Mexico has joined Canada and Japan in asking to be included in the membership of the Trans-Pacific Partnership - the grouping of nine Pacific rim countries discussing a free trade deal.
The Trans-Pacific Partnership (TPP) was signed in 2005 by Brunei, Chile, New Zealand and Singapore.
Australia, Malaysia, Peru, the United States and Vietnam are now in talks to join it.
Canada and Mexico say they will start talks with the members of the Trans Pacific Partnership with a view to joining formal negotiations.
The announcement follows a similar expression of interest from Japan on Friday.
Canada's inclusion in the talks has been difficult until now because of restrictions it places on food imports including dairy products from New Zealand.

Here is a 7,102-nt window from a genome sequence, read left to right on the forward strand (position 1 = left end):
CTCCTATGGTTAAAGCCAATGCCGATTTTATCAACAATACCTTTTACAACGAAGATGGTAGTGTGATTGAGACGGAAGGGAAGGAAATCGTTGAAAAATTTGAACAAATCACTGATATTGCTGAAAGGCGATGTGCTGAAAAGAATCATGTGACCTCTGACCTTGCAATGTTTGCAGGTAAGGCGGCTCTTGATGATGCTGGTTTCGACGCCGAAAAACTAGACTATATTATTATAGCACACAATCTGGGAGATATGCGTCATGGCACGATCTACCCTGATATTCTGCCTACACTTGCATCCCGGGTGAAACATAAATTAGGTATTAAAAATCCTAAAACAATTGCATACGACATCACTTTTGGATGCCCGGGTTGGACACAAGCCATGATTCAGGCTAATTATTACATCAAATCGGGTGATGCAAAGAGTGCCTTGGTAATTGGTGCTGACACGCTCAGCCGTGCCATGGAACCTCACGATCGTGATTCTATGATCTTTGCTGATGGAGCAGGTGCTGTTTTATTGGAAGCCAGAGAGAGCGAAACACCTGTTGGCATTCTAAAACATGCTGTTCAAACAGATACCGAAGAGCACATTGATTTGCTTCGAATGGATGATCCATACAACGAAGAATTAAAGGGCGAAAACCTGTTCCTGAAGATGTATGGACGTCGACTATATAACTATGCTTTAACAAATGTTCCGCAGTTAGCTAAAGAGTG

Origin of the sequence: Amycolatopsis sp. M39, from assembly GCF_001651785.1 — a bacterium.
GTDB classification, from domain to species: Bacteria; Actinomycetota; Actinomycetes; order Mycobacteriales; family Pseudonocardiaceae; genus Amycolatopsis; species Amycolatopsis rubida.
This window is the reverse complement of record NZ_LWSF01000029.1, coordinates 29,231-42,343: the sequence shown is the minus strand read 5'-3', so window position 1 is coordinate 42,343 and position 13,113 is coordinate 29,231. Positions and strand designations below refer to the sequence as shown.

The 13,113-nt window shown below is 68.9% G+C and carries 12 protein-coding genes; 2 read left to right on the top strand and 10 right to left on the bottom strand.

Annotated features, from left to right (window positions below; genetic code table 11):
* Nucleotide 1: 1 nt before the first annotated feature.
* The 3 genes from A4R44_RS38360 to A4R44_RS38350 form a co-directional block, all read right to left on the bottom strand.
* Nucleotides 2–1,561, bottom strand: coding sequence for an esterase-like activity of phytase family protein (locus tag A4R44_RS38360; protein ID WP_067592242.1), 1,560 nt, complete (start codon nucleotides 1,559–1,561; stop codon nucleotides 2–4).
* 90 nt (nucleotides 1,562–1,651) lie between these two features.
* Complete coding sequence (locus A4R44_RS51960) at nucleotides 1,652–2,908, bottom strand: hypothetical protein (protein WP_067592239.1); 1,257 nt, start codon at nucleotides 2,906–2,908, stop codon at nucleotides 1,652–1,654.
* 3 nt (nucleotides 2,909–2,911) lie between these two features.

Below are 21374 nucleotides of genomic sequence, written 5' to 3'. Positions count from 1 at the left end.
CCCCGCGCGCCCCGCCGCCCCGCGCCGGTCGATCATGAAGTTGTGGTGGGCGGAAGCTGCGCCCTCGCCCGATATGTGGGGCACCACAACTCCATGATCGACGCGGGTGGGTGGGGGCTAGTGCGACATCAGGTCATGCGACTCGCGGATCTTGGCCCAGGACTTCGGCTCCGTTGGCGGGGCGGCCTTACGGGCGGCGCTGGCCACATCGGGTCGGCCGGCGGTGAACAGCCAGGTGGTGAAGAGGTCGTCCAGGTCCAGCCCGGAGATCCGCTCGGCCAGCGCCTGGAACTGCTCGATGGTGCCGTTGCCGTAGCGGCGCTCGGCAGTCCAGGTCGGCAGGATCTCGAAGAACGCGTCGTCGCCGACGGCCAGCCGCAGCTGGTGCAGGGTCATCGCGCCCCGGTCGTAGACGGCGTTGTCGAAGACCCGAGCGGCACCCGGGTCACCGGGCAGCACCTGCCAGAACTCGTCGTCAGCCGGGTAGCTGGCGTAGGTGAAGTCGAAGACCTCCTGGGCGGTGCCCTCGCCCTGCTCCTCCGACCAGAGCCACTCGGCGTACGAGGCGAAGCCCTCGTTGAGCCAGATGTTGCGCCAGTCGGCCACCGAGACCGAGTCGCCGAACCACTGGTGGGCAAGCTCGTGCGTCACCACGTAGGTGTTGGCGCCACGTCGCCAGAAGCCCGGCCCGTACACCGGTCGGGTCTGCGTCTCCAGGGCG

US President Barack Obama and Canada's Prime Minister Paul Harper discussed the country's desire to join the talks at the APEC summit in Honolulu on Sunday and Mr Obama says he highlighted the need for a commitment from Canada to tackle trade issues before it can be formally admitted.
Canadian Prime Minister Paul Harper said they had looked at the outline of the criteria set by the TPP and "they are all criteria that Canada can easily meet".
The BBC points out that President Obama has been pushing the region to open up its borders, calling US engagement in the Asia Pacific region "absolutely critical" to America's prosperity.
Mr Obama has indicated he wants the TPP talks to lead to a bigger deal covering all 21 APEC economies.
However, China's senior APEC official at the summit, Pang Sen questioned Mr Obama's assumptions about the TPP.
Mr Pang said other trade talks including China but not the US should also be considered as a starting point for a trade area covering Asia and the Pacific.
New Zealand's Trade Minister Tim Groser says this year's APEC summit has confirmed TPP is ahead of those competing talks.